Ok, so I’m going to try to bridge (hopefully not the collapsed Tacoma Narrows Bridge that we saw an image of in class) networked learning and mindfulness for this coming week’s post theme. I found technology to be such an interesting part of class this week. I was noticing in class how the computer was helping me to better understand discussions in class. In seeing that the topic for the week is mindfulness in teaching and learning, I first googled the definition of mindfulness in case I wanted to use it for this post. Being that mindfulness focuses on the present moment, I am debating if having google is keeping me present or distracting me from class. I was able to look up several words to better understand class conversations: ubiquitous, diatribe, what years millennials were born in, and the Tacoma Narrows Bridge obviously. I used to hear words in class that I didn’t understand, and I would have to be a little confused in the moment and look it up later. Now that I can look up that information in the moment, it may be a small distraction, but it can actually keep me more present in the conversation. Remaining present in the moment can be such a huge part of education because being distracted and looking up information unrelated to class hinders education, as has been discussed in detail thus far.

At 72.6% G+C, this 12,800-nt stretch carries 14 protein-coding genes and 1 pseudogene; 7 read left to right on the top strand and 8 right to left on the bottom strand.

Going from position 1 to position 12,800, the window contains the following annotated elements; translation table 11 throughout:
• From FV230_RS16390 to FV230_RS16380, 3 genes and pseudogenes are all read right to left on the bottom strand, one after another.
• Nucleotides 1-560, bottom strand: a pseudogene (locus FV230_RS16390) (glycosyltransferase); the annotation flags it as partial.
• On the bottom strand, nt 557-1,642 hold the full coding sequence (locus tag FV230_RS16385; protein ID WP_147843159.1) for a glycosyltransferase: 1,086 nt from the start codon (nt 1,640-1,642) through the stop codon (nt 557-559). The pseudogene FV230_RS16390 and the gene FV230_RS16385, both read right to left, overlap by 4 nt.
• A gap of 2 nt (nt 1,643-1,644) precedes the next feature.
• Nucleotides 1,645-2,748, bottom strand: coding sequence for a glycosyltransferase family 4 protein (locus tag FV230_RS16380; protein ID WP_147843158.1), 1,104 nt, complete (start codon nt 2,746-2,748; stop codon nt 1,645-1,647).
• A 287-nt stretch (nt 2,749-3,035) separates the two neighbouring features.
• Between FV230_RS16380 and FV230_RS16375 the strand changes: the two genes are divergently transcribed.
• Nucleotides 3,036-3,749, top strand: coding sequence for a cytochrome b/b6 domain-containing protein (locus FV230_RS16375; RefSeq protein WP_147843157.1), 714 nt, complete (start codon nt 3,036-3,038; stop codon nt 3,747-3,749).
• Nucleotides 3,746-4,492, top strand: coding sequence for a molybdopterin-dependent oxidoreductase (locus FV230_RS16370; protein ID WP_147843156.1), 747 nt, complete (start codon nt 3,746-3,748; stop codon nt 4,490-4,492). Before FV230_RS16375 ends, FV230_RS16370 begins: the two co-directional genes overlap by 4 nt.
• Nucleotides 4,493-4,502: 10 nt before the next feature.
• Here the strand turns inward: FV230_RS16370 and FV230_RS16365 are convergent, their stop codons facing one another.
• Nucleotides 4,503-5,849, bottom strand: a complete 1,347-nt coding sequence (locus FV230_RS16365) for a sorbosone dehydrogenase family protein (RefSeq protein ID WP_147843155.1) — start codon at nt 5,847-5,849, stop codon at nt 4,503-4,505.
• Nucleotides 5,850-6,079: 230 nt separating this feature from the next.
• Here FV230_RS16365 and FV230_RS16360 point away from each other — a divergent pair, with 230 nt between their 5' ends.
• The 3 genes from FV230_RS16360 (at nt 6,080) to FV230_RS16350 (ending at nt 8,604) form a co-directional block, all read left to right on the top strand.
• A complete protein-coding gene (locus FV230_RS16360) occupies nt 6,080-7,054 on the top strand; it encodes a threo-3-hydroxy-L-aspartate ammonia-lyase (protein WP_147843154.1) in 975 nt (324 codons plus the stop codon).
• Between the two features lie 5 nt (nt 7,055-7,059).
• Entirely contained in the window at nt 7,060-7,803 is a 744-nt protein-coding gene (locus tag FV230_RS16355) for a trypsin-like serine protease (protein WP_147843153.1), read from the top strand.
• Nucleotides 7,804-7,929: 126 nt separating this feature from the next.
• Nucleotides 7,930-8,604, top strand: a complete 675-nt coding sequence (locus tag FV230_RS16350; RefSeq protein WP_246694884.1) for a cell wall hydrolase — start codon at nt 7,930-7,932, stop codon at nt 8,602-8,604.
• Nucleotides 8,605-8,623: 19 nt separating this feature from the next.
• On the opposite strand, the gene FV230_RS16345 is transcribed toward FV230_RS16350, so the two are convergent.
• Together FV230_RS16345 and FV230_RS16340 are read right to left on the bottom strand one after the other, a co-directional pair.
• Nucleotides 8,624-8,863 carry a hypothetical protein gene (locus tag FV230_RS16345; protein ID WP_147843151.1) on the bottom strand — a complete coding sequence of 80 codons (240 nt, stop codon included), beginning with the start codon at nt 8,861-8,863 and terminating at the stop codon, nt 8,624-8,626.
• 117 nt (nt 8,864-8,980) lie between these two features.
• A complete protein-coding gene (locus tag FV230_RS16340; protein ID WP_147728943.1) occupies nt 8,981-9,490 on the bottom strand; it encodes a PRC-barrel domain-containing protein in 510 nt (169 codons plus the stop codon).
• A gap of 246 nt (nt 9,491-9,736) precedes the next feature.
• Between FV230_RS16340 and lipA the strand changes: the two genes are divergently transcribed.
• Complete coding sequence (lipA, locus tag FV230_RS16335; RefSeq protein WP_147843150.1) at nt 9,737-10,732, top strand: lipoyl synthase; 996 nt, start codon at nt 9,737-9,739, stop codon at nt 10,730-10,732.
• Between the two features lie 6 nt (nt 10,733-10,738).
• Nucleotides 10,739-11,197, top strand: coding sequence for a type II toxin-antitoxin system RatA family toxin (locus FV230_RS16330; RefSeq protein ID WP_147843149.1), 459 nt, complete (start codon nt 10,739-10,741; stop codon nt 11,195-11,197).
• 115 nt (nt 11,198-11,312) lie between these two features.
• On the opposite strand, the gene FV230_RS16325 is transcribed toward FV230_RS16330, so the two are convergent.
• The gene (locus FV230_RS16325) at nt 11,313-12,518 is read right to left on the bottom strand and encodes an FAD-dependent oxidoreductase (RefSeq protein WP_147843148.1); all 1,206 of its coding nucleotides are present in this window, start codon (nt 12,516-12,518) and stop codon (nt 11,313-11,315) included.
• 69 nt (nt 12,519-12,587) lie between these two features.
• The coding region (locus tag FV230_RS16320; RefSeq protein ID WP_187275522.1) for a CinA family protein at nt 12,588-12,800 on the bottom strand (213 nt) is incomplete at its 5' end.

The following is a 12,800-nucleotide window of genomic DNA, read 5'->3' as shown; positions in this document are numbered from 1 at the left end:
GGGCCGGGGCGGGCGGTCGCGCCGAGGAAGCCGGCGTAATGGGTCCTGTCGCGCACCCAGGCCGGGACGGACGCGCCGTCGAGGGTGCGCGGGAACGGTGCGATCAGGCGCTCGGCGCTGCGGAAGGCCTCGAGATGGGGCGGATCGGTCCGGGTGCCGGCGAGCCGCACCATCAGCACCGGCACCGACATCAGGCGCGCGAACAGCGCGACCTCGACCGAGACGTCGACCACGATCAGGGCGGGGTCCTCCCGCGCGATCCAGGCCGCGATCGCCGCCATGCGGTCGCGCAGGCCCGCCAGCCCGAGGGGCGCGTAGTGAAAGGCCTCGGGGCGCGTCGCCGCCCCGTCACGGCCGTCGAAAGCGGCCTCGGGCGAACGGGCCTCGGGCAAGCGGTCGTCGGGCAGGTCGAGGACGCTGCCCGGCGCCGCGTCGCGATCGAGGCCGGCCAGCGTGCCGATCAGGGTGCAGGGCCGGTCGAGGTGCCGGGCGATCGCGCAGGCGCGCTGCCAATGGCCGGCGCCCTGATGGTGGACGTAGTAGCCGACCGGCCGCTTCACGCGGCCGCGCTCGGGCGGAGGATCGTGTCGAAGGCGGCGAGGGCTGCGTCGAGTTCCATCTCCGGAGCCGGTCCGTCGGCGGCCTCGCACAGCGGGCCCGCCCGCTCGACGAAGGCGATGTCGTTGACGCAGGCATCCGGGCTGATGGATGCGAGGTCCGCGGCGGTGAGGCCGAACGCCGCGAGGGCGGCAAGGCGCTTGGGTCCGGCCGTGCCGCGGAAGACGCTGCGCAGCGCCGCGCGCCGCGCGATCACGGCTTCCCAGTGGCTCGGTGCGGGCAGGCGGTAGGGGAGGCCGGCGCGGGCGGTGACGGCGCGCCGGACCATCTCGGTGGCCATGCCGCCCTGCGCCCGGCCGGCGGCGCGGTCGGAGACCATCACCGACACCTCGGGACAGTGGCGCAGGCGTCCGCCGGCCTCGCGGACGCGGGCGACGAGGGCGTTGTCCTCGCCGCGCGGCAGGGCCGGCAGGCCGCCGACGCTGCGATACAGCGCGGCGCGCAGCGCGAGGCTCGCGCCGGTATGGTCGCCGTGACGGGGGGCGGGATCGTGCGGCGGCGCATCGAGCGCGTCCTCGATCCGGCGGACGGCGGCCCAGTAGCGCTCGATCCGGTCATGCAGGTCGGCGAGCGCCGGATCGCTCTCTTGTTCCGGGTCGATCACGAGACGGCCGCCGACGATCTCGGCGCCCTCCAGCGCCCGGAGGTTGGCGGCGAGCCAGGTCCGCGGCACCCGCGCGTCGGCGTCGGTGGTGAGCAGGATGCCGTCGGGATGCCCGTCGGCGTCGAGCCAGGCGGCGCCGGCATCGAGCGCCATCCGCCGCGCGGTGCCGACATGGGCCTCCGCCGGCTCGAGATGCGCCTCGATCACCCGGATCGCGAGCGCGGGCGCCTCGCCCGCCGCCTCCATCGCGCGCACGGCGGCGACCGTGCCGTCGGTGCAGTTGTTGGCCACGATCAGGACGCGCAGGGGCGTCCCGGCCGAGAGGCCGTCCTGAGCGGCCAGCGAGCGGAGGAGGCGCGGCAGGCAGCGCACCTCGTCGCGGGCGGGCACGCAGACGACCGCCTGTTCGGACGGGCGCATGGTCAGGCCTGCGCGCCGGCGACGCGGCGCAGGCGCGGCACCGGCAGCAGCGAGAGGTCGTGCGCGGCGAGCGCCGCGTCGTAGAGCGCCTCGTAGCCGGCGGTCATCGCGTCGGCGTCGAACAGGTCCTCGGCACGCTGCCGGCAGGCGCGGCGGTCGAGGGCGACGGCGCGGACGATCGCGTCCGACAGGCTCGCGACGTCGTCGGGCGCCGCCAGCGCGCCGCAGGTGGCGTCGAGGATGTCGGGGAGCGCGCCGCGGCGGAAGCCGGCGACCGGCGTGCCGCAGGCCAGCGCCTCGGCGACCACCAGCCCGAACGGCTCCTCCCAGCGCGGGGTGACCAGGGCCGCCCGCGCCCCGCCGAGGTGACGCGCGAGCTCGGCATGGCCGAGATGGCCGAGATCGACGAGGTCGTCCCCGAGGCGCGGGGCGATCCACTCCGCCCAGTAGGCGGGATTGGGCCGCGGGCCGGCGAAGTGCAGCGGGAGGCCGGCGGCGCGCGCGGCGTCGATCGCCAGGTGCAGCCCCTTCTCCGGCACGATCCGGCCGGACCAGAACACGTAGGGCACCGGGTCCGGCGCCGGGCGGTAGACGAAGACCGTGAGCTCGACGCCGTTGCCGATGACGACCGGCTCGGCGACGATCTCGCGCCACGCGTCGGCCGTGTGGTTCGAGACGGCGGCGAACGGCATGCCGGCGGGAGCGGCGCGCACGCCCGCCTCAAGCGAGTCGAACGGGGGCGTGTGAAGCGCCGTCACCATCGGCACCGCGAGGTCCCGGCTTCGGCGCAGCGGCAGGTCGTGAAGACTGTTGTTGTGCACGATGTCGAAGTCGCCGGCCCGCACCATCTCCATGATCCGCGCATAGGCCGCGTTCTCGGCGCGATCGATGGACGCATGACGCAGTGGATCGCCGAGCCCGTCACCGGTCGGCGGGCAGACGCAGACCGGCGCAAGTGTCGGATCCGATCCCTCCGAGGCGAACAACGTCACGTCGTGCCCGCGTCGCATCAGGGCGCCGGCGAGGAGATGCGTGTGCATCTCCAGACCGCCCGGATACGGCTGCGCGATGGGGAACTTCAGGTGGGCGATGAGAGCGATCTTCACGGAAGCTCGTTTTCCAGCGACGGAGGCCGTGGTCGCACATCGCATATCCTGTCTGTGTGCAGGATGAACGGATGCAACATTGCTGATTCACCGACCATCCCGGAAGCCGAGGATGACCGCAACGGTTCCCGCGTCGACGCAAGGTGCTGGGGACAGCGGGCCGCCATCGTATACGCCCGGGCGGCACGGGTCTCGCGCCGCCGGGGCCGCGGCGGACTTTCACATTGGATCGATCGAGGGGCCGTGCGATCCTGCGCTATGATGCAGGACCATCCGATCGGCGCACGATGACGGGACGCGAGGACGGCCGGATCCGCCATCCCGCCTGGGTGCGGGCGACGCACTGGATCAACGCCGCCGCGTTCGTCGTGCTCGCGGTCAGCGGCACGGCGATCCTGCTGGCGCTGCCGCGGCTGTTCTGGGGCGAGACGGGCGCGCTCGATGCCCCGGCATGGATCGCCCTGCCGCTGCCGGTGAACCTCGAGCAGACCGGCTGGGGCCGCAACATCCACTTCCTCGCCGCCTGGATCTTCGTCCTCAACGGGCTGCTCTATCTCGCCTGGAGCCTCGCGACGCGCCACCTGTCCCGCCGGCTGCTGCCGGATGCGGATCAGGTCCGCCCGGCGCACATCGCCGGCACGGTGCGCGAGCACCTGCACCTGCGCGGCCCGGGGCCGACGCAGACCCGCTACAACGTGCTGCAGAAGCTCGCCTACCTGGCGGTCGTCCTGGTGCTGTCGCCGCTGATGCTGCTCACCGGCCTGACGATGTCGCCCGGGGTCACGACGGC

While watching the second Michael Wesch video in class, I decided to google what the definition for learning actually is: “the acquisition of knowledge or skills through experience, study, or by being taught.” I found it fascinating that “being taught” is the last on that list while “experience” comes first. How much do we actually experience if we just move through life mindlessly? The answer according to Ellen Langer (Langer_Mindful_Learning+intro+and+chap+one (1)) is not much for Little Red Riding Hood. Mindfulness itself is a necessary part of learning so that we can experience life! When I think about each of these forms of learning, experience seems to be the most first hand. When I think of study, I imagine someone reading a book and not fully experiencing. “Being taught” (phrased in the passive voice) may remove that even farther as the activity falls on the teacher and the student is just the recipient. Both Michael Wesch and Ken Robinson speak about how teachers must fully engage students’ individuality, so “being taught” to me just doesn’t sound as engaging as we hope learning to be.